A hurriedly drafted EIA report for the AFR has been made available at District Collector's and taluka office in Radhapuram, but the administration has not taken efforts to put the document online or actively distribute it among the people to invite informed discussion. The report is however available on the Tamil Nadu Pollution Control Board's website.
The EIA study has been conducted by Mecon India, an entity notorious for carrying out plagiarized EIA reports to provide clearance for dubious projects. Mecon's EIA has been rejected in the past for the Mithivirdi nuclear plant.
The People's Movement Against Nuclear Energy (PMANE), a local umbrella organization spearheading the agitation for several years, rightly contends that "the Kudankulam nuclear power project has the length of 5.4 km and the width of 2.5 km. It is quite dangerous to pack in six to eight reactors, a reprocessing plant, desalination plants, and administrative offices, etc. so densely in this 13.5 square km area."6
Local residents and independent experts have raised important questions. PMANE states: "Between 1-2 reactors and 3-4 reactors, there is only a gap of 804 meters. Similarly, between 3-4 nuclear power plants and 5-6 reactors, the distance is only 344 meters. How can the AFR facility be built in this already crowded campus? Even if it was built, it would pose great dangers to the local people, and to the people of Tirunelveli, Thoothukudi and Kanyakumari districts."
The biggest concern at this stage is the brazenness with which the government of India, the NPCIL and the local authorities deny the need for a comprehensive environmental impact assessment at Kudankulam. For Units 1 and 2, no EIA was ever done, on the spurious ground that India did not have a law mandating environmental clearances in place before 1994. The Supreme Court agreed to this illogic.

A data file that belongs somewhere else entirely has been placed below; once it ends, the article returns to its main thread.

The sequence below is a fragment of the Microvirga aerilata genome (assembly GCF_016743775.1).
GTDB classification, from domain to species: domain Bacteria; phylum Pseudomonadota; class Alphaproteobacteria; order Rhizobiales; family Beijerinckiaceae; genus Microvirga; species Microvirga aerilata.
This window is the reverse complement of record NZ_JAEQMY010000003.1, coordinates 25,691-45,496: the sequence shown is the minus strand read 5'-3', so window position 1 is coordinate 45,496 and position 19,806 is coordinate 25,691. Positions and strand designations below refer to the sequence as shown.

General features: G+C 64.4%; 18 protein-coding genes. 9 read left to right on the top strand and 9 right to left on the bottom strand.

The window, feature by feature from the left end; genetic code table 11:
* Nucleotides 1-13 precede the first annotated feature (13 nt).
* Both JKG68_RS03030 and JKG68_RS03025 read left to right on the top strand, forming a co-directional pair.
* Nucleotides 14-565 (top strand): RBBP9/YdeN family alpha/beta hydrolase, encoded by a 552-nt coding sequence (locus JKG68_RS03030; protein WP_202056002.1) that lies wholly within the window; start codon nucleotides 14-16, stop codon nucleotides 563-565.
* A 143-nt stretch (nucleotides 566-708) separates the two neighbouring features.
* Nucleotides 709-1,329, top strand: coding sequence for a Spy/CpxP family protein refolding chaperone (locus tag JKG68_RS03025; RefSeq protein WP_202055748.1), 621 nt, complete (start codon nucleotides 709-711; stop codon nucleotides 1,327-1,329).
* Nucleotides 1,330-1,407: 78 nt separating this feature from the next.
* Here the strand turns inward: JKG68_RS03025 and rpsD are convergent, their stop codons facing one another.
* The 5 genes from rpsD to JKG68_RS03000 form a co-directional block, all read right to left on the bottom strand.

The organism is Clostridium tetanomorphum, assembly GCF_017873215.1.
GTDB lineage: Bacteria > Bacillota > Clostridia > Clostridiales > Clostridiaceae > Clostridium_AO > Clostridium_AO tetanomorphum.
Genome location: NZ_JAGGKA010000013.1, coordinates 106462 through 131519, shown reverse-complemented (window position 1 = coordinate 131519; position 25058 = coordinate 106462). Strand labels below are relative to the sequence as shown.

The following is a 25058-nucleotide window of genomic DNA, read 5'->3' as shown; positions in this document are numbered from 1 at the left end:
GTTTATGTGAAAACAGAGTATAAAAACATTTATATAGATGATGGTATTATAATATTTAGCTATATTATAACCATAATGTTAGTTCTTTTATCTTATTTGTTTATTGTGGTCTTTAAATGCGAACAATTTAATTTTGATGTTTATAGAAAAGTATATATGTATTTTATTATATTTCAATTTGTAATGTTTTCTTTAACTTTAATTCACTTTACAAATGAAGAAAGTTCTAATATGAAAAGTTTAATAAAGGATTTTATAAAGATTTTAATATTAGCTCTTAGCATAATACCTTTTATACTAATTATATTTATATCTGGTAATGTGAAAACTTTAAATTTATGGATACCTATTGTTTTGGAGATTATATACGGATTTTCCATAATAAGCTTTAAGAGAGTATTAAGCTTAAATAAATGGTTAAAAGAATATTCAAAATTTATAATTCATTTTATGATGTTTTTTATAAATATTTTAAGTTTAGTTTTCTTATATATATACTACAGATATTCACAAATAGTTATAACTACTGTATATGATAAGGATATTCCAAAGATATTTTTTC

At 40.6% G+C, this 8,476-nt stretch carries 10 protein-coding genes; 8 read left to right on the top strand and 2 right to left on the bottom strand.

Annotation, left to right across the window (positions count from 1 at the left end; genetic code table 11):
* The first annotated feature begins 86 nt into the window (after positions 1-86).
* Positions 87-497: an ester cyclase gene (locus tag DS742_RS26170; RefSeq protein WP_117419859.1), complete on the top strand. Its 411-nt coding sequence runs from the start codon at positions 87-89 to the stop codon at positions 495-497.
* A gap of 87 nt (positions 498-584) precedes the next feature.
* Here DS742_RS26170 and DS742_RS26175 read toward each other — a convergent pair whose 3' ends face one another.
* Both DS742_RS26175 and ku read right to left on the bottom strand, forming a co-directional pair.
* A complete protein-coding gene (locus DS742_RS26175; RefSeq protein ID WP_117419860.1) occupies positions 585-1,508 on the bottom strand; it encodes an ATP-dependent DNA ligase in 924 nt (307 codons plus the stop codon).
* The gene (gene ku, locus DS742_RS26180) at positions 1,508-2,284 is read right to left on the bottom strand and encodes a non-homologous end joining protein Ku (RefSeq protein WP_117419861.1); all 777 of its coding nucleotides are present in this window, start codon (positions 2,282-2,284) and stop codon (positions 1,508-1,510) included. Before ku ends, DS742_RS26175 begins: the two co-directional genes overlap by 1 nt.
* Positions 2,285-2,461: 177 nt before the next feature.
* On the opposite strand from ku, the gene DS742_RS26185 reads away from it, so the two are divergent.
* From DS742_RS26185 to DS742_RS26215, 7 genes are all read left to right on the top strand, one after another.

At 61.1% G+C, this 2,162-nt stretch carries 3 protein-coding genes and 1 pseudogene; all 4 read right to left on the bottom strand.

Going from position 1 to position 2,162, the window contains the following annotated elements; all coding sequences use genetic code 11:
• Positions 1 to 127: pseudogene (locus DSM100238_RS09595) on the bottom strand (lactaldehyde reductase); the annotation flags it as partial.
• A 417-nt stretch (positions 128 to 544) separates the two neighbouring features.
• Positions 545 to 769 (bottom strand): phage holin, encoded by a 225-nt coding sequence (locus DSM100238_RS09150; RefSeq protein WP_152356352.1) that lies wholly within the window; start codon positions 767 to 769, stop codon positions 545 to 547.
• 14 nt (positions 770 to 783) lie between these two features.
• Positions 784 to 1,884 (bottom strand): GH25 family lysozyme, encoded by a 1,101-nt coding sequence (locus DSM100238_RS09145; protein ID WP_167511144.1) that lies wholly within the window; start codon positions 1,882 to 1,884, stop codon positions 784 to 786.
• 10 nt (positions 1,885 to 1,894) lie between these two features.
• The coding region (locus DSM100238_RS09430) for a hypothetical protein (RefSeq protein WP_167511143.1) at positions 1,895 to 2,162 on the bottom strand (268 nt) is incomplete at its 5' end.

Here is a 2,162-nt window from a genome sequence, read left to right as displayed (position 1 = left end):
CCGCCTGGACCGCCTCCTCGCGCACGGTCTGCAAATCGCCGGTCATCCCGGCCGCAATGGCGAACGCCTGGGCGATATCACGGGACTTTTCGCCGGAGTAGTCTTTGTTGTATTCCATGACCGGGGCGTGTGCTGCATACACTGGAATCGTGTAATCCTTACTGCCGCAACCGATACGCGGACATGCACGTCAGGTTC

For Units 5 to 8, EIA hearings were orchestrated in 2007 in a farcical manner, with shabbily-conducted research upon which no open discussion was allowed for the local communities. The administration declared the hearing successful despite overwhelming opposition and crucial questions that remained unanswered.
It is also important to note that the initial design envisaged in 1988 has drastically changed, and desalination plants have been added to provide cooling water for reactors which will have their own additional environmental impacts. Hence, the legitimate demand for a long-term and comprehensive environmental study taking into account all reactor units and other facilities.
Spent fuel and renewed resistance
Spent fuel is anything but harmless waste. In fact, it is taken out of a reactor precisely because it becomes too radioactive to be used for producing electricity. It contains high levels of radioactivity and toxicity. However, India officially does not consider spent fuel as nuclear waste as it has massive reprocessing plans, at least in principle although actual progress in this direction has been tediously slow.
Even as the country's nuclear establishment runs 24 nuclear reactors, Kudankulam will host its first declared spent fuel storage facility, and that only after getting strict instructions from the court. As admitted by the NPCIL itself in its legal affidavit, "the AFR facility is a challenging task on account of no previous experience with long storage requirements of high burnup Russian type PWR fuel and thereby being the first-of-its-kind facility in India."7
The resistance to the Kudankulam nuclear plant is far from being a spent force although the government had its way in 2013 after brutalizing thousands of local people from the local population. This time, the district-level citizens' groups have given a call to protest on June 25, while regional political platforms and leftist parties have also announced concerted protests on June 25.8
Rounds of intimidation have also started again, as movement leader Dr. S.P. Udayakumar notes in his recent open letter to India's President.9 His wife, children, parents, and comrades are facing threats on a daily basis and the police are creating every thinkable obstacle in the way of organizing protest gatherings and mobilizing people.